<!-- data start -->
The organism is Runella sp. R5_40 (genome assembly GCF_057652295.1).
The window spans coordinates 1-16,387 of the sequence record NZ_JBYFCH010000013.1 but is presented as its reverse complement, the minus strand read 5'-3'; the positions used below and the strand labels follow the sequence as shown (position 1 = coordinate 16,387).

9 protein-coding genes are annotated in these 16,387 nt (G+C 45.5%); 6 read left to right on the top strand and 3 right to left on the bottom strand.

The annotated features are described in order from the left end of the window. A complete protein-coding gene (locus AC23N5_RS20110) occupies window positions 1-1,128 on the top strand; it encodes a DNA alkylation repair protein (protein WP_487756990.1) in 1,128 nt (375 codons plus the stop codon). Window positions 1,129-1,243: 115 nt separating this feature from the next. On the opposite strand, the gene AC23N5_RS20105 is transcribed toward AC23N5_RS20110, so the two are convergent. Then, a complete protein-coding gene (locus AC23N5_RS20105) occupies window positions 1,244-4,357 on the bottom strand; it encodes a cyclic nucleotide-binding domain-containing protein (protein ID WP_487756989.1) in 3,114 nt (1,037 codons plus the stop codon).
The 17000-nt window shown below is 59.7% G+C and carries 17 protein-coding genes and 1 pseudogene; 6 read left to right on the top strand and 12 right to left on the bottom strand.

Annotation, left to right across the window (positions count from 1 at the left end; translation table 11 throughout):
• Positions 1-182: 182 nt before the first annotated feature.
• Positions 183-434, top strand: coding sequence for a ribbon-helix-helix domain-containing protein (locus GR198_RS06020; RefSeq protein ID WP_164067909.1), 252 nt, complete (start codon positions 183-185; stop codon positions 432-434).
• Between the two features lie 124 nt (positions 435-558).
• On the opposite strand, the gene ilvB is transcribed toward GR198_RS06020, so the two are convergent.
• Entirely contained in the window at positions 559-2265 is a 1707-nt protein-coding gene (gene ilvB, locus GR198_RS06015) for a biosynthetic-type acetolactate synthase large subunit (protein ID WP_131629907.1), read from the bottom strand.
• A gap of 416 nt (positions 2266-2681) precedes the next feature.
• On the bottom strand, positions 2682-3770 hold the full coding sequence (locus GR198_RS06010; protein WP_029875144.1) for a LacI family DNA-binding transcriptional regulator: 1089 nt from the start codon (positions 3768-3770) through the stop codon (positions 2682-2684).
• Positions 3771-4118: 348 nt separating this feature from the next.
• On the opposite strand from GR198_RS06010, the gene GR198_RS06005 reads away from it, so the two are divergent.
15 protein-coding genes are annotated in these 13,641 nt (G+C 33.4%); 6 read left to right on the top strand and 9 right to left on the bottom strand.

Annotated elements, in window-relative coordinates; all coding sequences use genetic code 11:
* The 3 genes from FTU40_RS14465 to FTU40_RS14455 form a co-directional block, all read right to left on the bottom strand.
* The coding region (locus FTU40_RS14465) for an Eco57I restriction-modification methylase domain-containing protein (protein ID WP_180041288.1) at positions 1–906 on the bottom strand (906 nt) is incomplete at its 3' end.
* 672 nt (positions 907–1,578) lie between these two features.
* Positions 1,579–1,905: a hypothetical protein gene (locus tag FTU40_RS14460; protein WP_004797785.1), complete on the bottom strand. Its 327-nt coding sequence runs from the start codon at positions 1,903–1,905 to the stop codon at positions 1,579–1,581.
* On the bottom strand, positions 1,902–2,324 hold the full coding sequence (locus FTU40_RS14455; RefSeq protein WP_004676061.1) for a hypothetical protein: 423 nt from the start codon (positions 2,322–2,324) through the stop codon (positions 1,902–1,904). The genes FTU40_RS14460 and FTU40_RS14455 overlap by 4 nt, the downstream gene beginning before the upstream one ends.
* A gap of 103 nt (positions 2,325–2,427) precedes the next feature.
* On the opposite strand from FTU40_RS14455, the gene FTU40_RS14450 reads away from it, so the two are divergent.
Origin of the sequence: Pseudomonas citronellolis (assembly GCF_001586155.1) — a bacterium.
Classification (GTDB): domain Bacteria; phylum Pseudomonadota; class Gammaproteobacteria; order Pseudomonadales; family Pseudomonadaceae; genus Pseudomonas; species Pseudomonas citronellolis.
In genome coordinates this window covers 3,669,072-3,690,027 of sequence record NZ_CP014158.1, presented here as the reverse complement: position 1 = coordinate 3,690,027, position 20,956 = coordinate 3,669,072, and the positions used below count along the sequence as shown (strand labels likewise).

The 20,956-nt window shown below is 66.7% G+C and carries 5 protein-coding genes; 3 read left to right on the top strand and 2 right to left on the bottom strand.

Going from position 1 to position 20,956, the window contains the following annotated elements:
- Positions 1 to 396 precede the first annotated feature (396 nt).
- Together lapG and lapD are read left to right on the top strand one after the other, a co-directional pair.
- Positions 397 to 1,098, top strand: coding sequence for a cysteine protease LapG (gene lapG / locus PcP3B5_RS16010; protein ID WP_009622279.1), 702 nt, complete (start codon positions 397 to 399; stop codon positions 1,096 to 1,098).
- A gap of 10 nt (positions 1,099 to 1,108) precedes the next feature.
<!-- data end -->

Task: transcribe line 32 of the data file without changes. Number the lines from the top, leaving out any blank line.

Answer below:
- Positions 397 to 1,098, top strand: coding sequence for a cysteine protease LapG (gene lapG / locus PcP3B5_RS16010; protein ID WP_009622279.1), 702 nt, complete (start codon positions 397 to 399; stop codon positions 1,096 to 1,098).